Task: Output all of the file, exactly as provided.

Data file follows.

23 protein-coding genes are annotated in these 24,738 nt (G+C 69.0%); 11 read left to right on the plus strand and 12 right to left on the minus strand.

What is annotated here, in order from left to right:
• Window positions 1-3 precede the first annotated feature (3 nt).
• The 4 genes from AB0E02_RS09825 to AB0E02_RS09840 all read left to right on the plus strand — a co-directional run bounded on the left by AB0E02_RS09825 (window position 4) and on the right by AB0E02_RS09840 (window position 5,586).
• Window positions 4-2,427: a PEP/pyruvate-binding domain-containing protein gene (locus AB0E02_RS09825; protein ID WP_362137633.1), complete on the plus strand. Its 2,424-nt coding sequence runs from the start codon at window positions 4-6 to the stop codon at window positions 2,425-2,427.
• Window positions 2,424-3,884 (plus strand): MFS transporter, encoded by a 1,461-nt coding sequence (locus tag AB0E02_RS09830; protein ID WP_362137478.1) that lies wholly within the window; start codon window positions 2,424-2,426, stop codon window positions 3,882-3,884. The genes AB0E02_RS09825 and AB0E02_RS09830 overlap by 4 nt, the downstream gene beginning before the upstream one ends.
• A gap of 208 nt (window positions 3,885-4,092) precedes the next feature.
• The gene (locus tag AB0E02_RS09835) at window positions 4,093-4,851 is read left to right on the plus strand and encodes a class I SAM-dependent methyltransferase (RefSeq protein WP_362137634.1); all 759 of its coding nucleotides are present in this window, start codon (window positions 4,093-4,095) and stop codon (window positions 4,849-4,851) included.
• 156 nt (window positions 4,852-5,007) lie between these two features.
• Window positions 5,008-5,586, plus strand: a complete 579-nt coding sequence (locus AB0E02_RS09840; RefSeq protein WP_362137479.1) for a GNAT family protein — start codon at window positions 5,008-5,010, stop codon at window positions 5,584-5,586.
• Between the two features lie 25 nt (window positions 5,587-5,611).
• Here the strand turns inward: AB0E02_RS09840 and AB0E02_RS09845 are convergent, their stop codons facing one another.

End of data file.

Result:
23 protein-coding genes are annotated in these 24,738 nt (G+C 69.0%); 11 read left to right on the plus strand and 12 right to left on the minus strand.

What is annotated here, in order from left to right:
• Window positions 1-3 precede the first annotated feature (3 nt).
• The 4 genes from AB0E02_RS09825 to AB0E02_RS09840 all read left to right on the plus strand — a co-directional run bounded on the left by AB0E02_RS09825 (window position 4) and on the right by AB0E02_RS09840 (window position 5,586).
• Window positions 4-2,427: a PEP/pyruvate-binding domain-containing protein gene (locus AB0E02_RS09825; protein ID WP_362137633.1), complete on the plus strand. Its 2,424-nt coding sequence runs from the start codon at window positions 4-6 to the stop codon at window positions 2,425-2,427.
• Window positions 2,424-3,884 (plus strand): MFS transporter, encoded by a 1,461-nt coding sequence (locus tag AB0E02_RS09830; protein ID WP_362137478.1) that lies wholly within the window; start codon window positions 2,424-2,426, stop codon window positions 3,882-3,884. The genes AB0E02_RS09825 and AB0E02_RS09830 overlap by 4 nt, the downstream gene beginning before the upstream one ends.
• A gap of 208 nt (window positions 3,885-4,092) precedes the next feature.
• The gene (locus tag AB0E02_RS09835) at window positions 4,093-4,851 is read left to right on the plus strand and encodes a class I SAM-dependent methyltransferase (RefSeq protein WP_362137634.1); all 759 of its coding nucleotides are present in this window, start codon (window positions 4,093-4,095) and stop codon (window positions 4,849-4,851) included.
• 156 nt (window positions 4,852-5,007) lie between these two features.
• Window positions 5,008-5,586, plus strand: a complete 579-nt coding sequence (locus AB0E02_RS09840; RefSeq protein WP_362137479.1) for a GNAT family protein — start codon at window positions 5,008-5,010, stop codon at window positions 5,584-5,586.
• Between the two features lie 25 nt (window positions 5,587-5,611).
• Here the strand turns inward: AB0E02_RS09840 and AB0E02_RS09845 are convergent, their stop codons facing one another.